CEO: "How's the project coming along Pat?"
Pat the Developer:
CEO: "Excellent - I'm going to give you a huge bonus and tell sales and marketing to start pushing it."
Uh-oh... I think we all know the end of this all too well-known scenario... :(
Gathering actual hard data while your project is running is the only practical way to measure the completion of your project - and Agile processes are all about collecting and charting this hard data, making it visible to the entire organization so there is never any question where a project status is at!
One of the core hard data metrics within Agile practices is the team's velocity - the amount of work the team is able to complete in a given amount of time/iteration. Using the team's last velocity, the team can predict what their velocity will be for the next iteration. Charting the team's velocity for the project will allow you to make some smart data-based decisions as well by analyzing their velocity trends. For tips on providing your Agile team the best chance on achieving a high, stable velocity, read this later!
However, even with all the great info velocity charts provide, I found myself wanting something more than just the velocity chart. If resource days are limited in an iteration due to holidays, vacations, or sick days, the team's velocity can drop significantly. It makes complete sense of course - fewer working days = reduced work completed for that iteration. But, how could I prove that the dip in velocity was just due to the limited number of resource days? How could I prove that the team worked just as hard as they would have if they were fully staffed for the entire iteration?
Enter the efficiency metric. The efficiency metric allows you to determine how efficient the team was for each iteration, but in a way that it factors out the number of resource days that were available during that iteration. Thus, even if there was an iteration when the entire team took a few days off, where the Velocity Chart would show an obvious dip in the amount of work accomplished, you can rely on the efficiency chart to show if they were just as efficient working that iteration from the previous ones. Below is an example Team Velocity and Efficiency chart based on data collected for the same iterations.
You can see that even though the team's velocity dropped signficantly during iteration 14 because half of the team was out due to the flu for a few days, the efficiency chart shows that the team remained consistent in its effort to get work completed - which tells you that during that iteration, a dip in velocity was entirely due to the lack of resources that were available that iteration.
COOL BEANS GRANT - I GOT IT!! So how do you calculate a team's efficiency?
R=Total number of person days worked on the team for the Iteration
Hopefully, you're already tracking velocity (V) for completed iterations. You'll also need to start tracking total actual person days (R) worked for your completed iterations as well. For example, if you have a team of 5 and your iteration is 10 days, then the maximum possible R value for your team would be 5 x 10 = 50 days. The actual R value would thus be the maximum possible R value for your team minus the number of absent days per team member during the iteration (e.g. 50 max - 1 sick day = 49). Tip: Plug all of your numbers in a spreadsheet and setup formulas to do your calculations for you! Efficiency is auto-calculated for me once I've entered velocity and resource days for the completed iteration into my spreadsheet. After you've got your efficiency calculated, producing your Efficiency Chart is as simple as producing your Velocity Chart - just chart it over each iteration!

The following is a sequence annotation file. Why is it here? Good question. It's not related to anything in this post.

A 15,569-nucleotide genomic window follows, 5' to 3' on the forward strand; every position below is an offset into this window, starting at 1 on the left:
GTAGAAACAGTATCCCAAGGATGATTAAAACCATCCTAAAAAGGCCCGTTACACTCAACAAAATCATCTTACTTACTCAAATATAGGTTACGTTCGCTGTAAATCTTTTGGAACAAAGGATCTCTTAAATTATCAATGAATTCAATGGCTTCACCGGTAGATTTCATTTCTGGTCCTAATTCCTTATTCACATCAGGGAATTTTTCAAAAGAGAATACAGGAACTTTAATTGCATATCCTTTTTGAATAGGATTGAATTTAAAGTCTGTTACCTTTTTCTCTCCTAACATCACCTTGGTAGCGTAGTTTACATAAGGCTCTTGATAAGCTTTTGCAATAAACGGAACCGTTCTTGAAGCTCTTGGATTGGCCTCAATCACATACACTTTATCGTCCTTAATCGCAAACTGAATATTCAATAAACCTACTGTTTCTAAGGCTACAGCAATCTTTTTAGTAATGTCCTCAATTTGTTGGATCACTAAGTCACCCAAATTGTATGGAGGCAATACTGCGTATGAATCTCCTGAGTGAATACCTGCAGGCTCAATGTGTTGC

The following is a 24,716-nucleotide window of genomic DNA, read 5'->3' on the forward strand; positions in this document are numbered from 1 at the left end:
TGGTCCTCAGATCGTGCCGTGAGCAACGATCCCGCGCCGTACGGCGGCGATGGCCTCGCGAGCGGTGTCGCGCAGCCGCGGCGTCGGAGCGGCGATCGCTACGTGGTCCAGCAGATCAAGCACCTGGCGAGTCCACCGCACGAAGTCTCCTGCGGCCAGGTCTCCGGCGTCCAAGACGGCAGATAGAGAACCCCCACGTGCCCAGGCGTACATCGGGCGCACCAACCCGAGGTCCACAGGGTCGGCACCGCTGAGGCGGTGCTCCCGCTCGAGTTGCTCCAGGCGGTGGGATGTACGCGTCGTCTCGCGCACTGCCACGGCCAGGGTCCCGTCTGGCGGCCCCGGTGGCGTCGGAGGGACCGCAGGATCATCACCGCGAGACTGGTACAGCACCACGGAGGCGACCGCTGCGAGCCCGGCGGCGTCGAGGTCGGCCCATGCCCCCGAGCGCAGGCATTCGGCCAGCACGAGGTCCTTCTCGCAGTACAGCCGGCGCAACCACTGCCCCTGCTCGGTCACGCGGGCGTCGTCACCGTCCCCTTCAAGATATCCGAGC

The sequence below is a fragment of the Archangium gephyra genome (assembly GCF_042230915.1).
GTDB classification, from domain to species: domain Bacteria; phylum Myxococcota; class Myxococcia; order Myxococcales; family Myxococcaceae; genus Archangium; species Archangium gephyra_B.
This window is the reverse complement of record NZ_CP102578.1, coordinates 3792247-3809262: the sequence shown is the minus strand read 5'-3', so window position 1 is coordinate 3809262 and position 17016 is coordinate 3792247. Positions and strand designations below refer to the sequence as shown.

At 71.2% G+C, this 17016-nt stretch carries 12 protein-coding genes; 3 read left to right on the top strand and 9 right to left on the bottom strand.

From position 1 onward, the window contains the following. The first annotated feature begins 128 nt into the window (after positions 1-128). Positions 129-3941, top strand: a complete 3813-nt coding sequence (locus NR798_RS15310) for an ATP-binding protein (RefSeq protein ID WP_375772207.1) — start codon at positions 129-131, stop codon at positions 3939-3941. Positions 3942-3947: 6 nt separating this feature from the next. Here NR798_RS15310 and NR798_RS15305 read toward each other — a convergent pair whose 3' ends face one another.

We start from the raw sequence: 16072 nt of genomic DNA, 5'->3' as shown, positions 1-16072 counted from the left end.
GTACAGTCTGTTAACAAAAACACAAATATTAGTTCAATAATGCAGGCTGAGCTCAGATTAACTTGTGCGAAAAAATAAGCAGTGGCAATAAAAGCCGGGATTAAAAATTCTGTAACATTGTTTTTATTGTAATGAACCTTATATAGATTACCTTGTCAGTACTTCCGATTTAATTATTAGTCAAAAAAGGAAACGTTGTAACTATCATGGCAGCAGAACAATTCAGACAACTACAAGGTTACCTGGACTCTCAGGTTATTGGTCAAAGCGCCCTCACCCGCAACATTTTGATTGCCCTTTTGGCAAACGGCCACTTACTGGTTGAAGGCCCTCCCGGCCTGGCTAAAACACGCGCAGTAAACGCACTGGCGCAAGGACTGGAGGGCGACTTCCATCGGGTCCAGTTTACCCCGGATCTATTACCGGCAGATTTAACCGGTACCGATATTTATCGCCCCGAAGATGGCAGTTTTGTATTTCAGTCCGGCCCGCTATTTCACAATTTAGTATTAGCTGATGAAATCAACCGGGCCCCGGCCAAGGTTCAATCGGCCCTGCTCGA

Below is an example spreadsheet showing calculation of Efficiency using Velocity and number of resource days.
Now that you have your efficiency chart at hand, viewing it in combination with your velocity chart unveils much more information about your iterations than the velocity chart would have provided alone. See a dip in your velocity chart but efficiency was stable? Resource days must have been limited that iteration. Like velocity, the trend for the efficiency chart for teams heading in the right direction should be very similar to that of the velocity chart: new teams will likely have a few beginning iterations where efficiency may be erratic when they start settling into the project and learning to work together. But, eventually, you should see a peak and plateau, representing that the team's current maximum efficiency has been achieved. Note that efficiency ratings are not the same between different teams - so don't get all twisted up if one team seems to have a smaller efficiency than another! To me, a successful efficiency chart is not about how high it reaches, but about if it has reached a peak and consistent plateau.
Having efficiency also allows you to obtain what I'm calling the benchmark velocity for your next iteration. If you're using velocity charts right now, I'm sure you've been told that the best way to determine how much work the team can do in the next iteration is the velocity from the last iteration. I beg to differ!! With the efficiency metric of the last iteration in hand, simply multiply it with the expected number of resource days for the next iteration, and you've got the benchmark velocity - the velocity your team would hit if they work just as efficiently as they did this past iteration.
v = benchmark velocity for next iteration
E = efficiency from just completed iteration